Multiple general-interest seminars led by members of the Hope College faculty will be among the highlights of the college’s annual Winter Happening on Saturday, Jan. 28.
Presented in two blocks in the morning, the seminars will explore the 2016 election’s implications for the Supreme Court, a new way to check the structural safety of bridges and buildings, how to reconcile Christian faith and athletic rivalry, how infections affect memory, the historical impact of four foods and what it means to be Catholic. Other highlights during the day will include a luncheon with musical entertainment; two art exhibitions; home men’s and women’s swimming and diving; home men’s and women’s basketball games; and a faculty-and-staff music trio. Open to the general public, the event is sponsored by the college’s Division of Public Affairs and Marketing.
Admission to the seminars, exhibitions, swimming competition and recital is free. There is an admission charge for the luncheon and the basketball games.
The morning will feature six seminars, three at 9:30 a.m. and three at 11 a.m. The 9:30 a.m. seminars are “Structural Control of Civil Infrastructure: A Bio-Inspired Approach,” “Potatoes, Sugar, Curry and Corn: A Global History Since 1500 in Four Foods” and “The (Christian?) Rivalry: Hope-Calvin Basketball and the Relationship between Sport and Christianity.” The 11 a.m. seminars are “Unusual Suspects: Conspicuous Culprits in Cognitive Decline,” “The Court in the Crosshairs” and “What Does It Mean to Be Catholic?”
“Structural Control of Civil Infrastructure: A Bio-Inspired Approach” will consider a new control system to help bridges and buildings better withstand events such as high winds or earthquakes. The presentation will be by Dr. Courtney Peckens, assistant professor of engineering.
“Potatoes, Sugar, Curry and Corn: A Global History Since 1500 in Four Foods” will explore how potatoes, sugar, curry and corn have affected history and provide examples of how the world has become increasingly interconnected across the past 500 years. The presentation will be by Dr. Lauren Janes, assistant professor of history.
“The (Christian?) Rivalry: Hope-Calvin Basketball and the Relationship between Sport and Christianity” will explore how sporting rivalries can exist in ways compatible with the Christian faith, with a focus on the long-running Hope-Calvin basketball rivalry. The presentation will be by Dr. Chad Carlson, assistant professor of kinesiology and junior varsity men’s basketball coach.
“Unusual Suspects: Conspicuous Culprits in Cognitive Decline” will examine research highlighting the roles of infectious agents in decreasing mental function. The presentation will be by Dr. Gerald Griffin, assistant professor of psychology and biology.
“The Court in the Crosshairs” will consider the implications of the 2016 election on the composition of the Supreme Court, which is currently stalemated between its conservative and liberal blocs with one vacancy to file. The presentation will be by Dr. David Ryden, professor of political science and department chair.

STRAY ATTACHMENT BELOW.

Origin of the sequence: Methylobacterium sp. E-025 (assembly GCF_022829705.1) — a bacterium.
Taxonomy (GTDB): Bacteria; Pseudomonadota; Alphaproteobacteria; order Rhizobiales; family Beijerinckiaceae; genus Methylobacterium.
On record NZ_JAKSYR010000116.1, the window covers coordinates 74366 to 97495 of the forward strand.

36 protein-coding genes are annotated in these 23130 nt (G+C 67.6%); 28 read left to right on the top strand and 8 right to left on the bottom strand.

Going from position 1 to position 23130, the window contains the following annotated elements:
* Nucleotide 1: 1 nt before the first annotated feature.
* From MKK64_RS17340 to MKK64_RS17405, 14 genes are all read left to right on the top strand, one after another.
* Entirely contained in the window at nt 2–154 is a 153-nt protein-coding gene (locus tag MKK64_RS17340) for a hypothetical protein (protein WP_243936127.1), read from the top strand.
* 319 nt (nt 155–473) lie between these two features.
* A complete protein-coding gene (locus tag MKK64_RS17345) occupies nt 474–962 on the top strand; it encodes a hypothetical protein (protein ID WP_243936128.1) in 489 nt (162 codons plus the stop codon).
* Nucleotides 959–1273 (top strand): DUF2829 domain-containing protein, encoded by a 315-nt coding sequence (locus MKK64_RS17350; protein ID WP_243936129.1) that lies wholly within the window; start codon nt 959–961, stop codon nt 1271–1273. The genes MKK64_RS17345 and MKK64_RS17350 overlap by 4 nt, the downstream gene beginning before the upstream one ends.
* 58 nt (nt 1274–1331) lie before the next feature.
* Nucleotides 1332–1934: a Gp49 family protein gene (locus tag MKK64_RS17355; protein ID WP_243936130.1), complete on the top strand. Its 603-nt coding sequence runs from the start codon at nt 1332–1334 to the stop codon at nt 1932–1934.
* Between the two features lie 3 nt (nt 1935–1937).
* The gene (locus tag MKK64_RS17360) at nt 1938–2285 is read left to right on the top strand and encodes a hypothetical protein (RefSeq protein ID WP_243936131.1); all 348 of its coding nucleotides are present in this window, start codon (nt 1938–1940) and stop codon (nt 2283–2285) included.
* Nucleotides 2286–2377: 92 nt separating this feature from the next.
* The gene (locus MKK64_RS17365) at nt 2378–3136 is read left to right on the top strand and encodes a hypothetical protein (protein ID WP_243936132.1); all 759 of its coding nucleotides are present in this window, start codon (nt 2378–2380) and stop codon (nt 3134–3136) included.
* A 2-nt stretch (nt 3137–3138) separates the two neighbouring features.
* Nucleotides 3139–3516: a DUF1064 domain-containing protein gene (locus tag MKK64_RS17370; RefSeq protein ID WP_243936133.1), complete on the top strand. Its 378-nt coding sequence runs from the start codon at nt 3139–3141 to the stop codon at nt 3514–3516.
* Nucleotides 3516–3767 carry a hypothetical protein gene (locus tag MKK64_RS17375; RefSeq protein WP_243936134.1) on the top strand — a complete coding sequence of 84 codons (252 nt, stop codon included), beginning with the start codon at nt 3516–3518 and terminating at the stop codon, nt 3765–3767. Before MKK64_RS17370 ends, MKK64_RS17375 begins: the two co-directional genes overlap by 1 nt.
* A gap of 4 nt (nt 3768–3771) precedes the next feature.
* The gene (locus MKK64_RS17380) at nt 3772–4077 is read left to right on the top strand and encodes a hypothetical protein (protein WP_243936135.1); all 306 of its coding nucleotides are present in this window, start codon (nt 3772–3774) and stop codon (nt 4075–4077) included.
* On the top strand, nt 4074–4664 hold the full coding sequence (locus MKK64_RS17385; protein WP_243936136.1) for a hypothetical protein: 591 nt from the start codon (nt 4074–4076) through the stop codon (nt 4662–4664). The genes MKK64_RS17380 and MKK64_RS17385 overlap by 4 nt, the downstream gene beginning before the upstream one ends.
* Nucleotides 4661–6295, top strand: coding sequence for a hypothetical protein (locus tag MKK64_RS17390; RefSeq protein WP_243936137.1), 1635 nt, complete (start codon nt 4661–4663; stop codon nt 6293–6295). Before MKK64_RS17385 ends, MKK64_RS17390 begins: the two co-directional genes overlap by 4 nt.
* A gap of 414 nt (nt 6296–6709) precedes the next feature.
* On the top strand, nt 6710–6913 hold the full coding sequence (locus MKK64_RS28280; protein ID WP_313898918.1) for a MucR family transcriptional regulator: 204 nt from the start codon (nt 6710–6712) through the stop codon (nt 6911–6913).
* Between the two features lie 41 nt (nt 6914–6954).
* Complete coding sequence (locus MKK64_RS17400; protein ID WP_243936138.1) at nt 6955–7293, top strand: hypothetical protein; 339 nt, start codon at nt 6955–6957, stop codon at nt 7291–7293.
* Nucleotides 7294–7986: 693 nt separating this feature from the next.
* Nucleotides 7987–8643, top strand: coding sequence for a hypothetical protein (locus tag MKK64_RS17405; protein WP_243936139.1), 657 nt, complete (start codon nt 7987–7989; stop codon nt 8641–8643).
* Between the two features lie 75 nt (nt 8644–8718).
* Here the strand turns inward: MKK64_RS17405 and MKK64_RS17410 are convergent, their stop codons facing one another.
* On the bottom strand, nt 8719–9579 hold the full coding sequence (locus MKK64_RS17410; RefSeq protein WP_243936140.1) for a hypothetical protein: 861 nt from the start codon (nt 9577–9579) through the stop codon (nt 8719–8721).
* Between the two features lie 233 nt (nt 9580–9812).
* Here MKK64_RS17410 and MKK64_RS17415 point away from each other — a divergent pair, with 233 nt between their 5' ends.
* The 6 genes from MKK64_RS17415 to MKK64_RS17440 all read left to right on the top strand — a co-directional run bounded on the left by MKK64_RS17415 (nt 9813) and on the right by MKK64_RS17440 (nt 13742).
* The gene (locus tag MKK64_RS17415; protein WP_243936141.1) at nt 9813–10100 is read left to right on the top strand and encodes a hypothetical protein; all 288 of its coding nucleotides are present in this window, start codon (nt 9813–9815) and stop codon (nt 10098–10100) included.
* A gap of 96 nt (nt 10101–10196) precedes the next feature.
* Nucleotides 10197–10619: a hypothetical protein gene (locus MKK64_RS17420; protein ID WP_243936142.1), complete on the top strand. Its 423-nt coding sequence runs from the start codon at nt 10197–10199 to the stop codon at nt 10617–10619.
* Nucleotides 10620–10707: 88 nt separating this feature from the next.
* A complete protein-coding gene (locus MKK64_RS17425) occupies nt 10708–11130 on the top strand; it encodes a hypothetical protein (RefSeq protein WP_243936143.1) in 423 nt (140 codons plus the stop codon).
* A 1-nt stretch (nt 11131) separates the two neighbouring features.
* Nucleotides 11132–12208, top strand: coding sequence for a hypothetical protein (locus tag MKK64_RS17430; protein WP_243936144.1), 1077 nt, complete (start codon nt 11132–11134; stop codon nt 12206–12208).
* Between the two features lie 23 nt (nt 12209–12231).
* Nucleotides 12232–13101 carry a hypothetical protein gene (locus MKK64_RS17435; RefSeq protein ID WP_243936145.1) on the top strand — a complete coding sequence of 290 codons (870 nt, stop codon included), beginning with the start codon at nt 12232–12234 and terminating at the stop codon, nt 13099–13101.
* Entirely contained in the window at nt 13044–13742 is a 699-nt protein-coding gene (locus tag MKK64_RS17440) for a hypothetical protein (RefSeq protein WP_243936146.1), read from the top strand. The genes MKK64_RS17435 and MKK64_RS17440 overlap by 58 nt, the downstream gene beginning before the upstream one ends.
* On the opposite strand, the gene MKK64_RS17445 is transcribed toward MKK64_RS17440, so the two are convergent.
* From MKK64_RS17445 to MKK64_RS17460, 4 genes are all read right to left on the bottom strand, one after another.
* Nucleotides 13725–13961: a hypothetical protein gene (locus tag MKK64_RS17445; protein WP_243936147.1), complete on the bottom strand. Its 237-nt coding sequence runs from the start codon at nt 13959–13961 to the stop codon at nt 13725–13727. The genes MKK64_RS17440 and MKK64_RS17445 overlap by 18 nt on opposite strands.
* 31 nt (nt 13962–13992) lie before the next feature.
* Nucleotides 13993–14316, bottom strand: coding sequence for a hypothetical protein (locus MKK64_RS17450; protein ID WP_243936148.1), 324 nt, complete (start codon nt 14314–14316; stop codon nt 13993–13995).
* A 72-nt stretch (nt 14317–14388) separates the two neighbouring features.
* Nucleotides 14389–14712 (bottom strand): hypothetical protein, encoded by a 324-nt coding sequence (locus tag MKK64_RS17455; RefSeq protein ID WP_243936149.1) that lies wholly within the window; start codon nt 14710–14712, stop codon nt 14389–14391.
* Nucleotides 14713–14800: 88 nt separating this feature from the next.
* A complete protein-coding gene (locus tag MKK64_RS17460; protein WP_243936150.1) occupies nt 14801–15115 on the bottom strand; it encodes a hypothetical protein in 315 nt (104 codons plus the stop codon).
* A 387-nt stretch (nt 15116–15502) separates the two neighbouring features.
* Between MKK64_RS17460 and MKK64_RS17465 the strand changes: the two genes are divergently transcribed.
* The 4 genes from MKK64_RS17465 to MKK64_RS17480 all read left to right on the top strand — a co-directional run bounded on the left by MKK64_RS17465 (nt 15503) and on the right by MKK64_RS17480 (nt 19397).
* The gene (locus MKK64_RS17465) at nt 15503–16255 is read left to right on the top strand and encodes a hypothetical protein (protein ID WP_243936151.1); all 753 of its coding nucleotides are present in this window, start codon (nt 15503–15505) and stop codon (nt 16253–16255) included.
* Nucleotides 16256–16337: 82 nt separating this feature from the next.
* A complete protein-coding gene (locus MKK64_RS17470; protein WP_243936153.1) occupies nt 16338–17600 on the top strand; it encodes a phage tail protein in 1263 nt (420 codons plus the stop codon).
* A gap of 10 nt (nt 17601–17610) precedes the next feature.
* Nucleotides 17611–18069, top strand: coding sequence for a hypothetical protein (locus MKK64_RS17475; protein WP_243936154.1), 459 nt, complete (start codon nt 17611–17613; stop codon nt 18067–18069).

“What Does It Mean to Be Catholic?” will provide an overview of several core tenets of the Catholic Church. The presentation will be by Dr. Jack Mulder, associate professor of philosophy and department chair, who grew up in the Reformed tradition but converted to Catholicism and has written a book informed by the sorts of questions he asked during his own spiritual journey.
The luncheon begins at 12:30 p.m. at the Haworth Inn and Conference Center ballroom, and costs $13 per person. The event will feature entertainment by a student musical ensemble.
Also on Winter Happening Saturday, the De Pree Art Center and Gallery is featuring the exhibition “Between the Shadow and Light,” which is running from Monday, Jan. 9, through Thursday, Feb. 9. The gallery is open Mondays through Saturdays from 10 a.m. to 5 p.m., and Sundays from 1 p.m. to 5 p.m. Admission is free.
The Kruizenga Art Museum is featuring the exhibition “Gospel Stories: Otto Dix and Sadao Watanabe,” which is running from Tuesday, Jan. 10, through Saturday, May 20. The museum is open Tuesdays through Saturdays from 10 a.m. to 4 p.m. Admission is free.
Men’s and women’s swimming and diving will host Alma College on Saturday, Jan. 28, at 1 p.m. at the Dow Center. Admission is free.
Women’s Basketball will host Alma College on Saturday, Jan. 28, at 3 p.m. at the Richard and Helen DeVos Fieldhouse. Tickets are $7 for adults and $5 for those 18 and under.
Men’s Basketball will host Albion College on Saturday, Jan. 28, at 7:30 p.m. at the Richard and Helen DeVos Fieldhouse. Tickets are $10 for reserved seating, $7 for adults in general bleacher seating, and $5 for those 18 and under in general bleacher seating.
The Trio Sospiro faculty and staff trio, which consists of flutist Gabe Southard, oboist Sarah Southard and pianist Sarah Bast, will perform on Saturday, Jan. 28, at 7:30 p.m. in the John and Dede Howard Recital Hall of the Jack H. Miller Center for Musical Arts. Admission is free.
In addition to being required for the luncheon, advance registration is recommended for the seminars. Registration may be done online at hope.edu/winterhappening or through the ticket office in the Events and Conferences Office located downtown in the Anderson-Werkman Financial Center (100 E. Eighth St.). The ticket office is open weekdays from 9 a.m. to 5 p.m. and can be called at (616) 395-7890.
Registration during the morning of the event will be from 9 a.m. to 11 a.m. at the Haworth Inn and Conference Center, located facing College Avenue between Ninth and 10th streets.